|Traders are increasing bets on the extent to which U.S. rates will rise. Eurodollar futures contracts show traders and investors expect the Fed to raise its benchmark rate to at least 4 percent by the end of 2005, from 2.75 percent, after the central bank on March 23 noted ``pressures on inflation have picked up.'' |
The December Eurodollar futures contract yielded 4.305 percent today, up from 3.905 percent a month ago. It settles at a three-month lending rate that has averaged about 0.21 percentage point higher than the Fed's target rate in the past 10 years.
`Take a Break'
Gains in the dollar may be limited by speculation the rally will prompt some investors to bet the advance is excessive.
A technical indicator suggested the dollar is poised to fall. Its 10-day relative strength index against the euro fell to 29.70, and against the yen was at 68.08. The index is a gauge of momentum in a given period, and a level above 70 or below 30 suggests a change in direction.
``The long weekend in Europe and the U.S. will keep the market quiet, making it more likely the dollar will take a break from its rally,'' said Tetsu Aikawa, a currency sales manager in Tokyo at UFJ Bank Ltd. ``The run-up has been fast enough to trigger concerns of a pause.''
The dollar may drop to 105.80 yen and $1.2990 per euro today, he said.
Citigroup Inc., the biggest financial services company, advised selling the dollar against the euro as it contested the view that the Fed is more likely to raise interest rates in larger increments this year.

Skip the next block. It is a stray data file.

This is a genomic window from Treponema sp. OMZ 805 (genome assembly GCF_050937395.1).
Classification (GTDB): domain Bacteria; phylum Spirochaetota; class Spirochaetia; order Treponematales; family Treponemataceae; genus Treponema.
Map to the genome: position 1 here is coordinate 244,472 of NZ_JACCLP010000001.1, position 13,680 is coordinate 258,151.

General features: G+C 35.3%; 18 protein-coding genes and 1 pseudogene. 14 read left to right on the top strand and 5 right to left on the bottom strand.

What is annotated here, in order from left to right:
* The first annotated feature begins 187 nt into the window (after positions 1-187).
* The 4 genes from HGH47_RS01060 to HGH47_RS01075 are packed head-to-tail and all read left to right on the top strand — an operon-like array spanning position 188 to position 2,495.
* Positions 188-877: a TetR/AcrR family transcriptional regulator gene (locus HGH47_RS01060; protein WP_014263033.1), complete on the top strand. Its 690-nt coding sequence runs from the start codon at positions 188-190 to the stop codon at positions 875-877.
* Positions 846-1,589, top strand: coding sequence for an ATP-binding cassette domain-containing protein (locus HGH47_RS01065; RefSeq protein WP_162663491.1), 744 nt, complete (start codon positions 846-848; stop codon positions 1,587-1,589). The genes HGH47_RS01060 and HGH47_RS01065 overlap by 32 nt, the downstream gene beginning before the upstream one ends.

``We disagree with this interpretation of the Fed's statement and disagree with the view that a 50 basis point tightening is more likely,'' Steven Saywell, chief currency strategist in London at Citigroup, wrote yesterday in a report. The bank expects the dollar to drop to $1.3670 per euro.
The Fed's benchmark rate exceeds the European Central Bank's key rate by three quarters of a point, the biggest gap since March 2001. The next U.S. policy-setting meeting is May 3.
The U.S. next week is forecast to say the economy added more than 200,000 non-farm jobs for a second month in March, according to a Bloomberg survey of economists.
U.S. consumer prices rose 0.4 percent in February, the most in four months and more than the 0.3 percent median forecast in a Bloomberg survey of economists, the government said on March 23. A Labor Department report the day before showed wholesale prices rose for a second month in February.
``The dollar's upward trend is going to continue,'' said Toru Umemoto, market analyst in Tokyo at Keio University's Global Security Research Center. ``Yields are rising, and the U.S. economy is strengthening. All of this is dollar supportive.''